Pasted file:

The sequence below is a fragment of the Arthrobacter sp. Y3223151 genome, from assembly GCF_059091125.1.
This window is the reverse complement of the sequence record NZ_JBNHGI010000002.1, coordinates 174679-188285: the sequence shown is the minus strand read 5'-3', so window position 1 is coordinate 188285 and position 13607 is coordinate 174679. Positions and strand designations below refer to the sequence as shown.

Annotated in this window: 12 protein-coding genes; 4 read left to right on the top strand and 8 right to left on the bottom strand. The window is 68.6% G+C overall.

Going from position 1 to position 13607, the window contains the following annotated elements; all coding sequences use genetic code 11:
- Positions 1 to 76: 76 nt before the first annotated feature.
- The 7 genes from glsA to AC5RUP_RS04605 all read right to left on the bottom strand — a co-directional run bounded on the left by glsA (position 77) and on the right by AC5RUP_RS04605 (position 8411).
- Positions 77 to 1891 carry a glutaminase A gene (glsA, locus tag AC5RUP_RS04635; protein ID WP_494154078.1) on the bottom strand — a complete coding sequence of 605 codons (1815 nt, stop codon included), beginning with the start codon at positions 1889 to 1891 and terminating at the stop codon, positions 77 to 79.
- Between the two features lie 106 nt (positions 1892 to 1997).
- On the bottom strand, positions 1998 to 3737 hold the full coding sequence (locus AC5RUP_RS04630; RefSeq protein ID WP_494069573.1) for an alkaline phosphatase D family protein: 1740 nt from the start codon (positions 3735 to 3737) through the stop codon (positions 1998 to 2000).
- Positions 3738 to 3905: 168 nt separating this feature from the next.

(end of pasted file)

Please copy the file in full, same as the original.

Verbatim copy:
The sequence below is a fragment of the Arthrobacter sp. Y3223151 genome, from assembly GCF_059091125.1.
This window is the reverse complement of the sequence record NZ_JBNHGI010000002.1, coordinates 174679-188285: the sequence shown is the minus strand read 5'-3', so window position 1 is coordinate 188285 and position 13607 is coordinate 174679. Positions and strand designations below refer to the sequence as shown.

Annotated in this window: 12 protein-coding genes; 4 read left to right on the top strand and 8 right to left on the bottom strand. The window is 68.6% G+C overall.

Going from position 1 to position 13607, the window contains the following annotated elements; all coding sequences use genetic code 11:
- Positions 1 to 76: 76 nt before the first annotated feature.
- The 7 genes from glsA to AC5RUP_RS04605 all read right to left on the bottom strand — a co-directional run bounded on the left by glsA (position 77) and on the right by AC5RUP_RS04605 (position 8411).
- Positions 77 to 1891 carry a glutaminase A gene (glsA, locus tag AC5RUP_RS04635; protein ID WP_494154078.1) on the bottom strand — a complete coding sequence of 605 codons (1815 nt, stop codon included), beginning with the start codon at positions 1889 to 1891 and terminating at the stop codon, positions 77 to 79.
- Between the two features lie 106 nt (positions 1892 to 1997).
- On the bottom strand, positions 1998 to 3737 hold the full coding sequence (locus AC5RUP_RS04630; RefSeq protein ID WP_494069573.1) for an alkaline phosphatase D family protein: 1740 nt from the start codon (positions 3735 to 3737) through the stop codon (positions 1998 to 2000).
- Positions 3738 to 3905: 168 nt separating this feature from the next.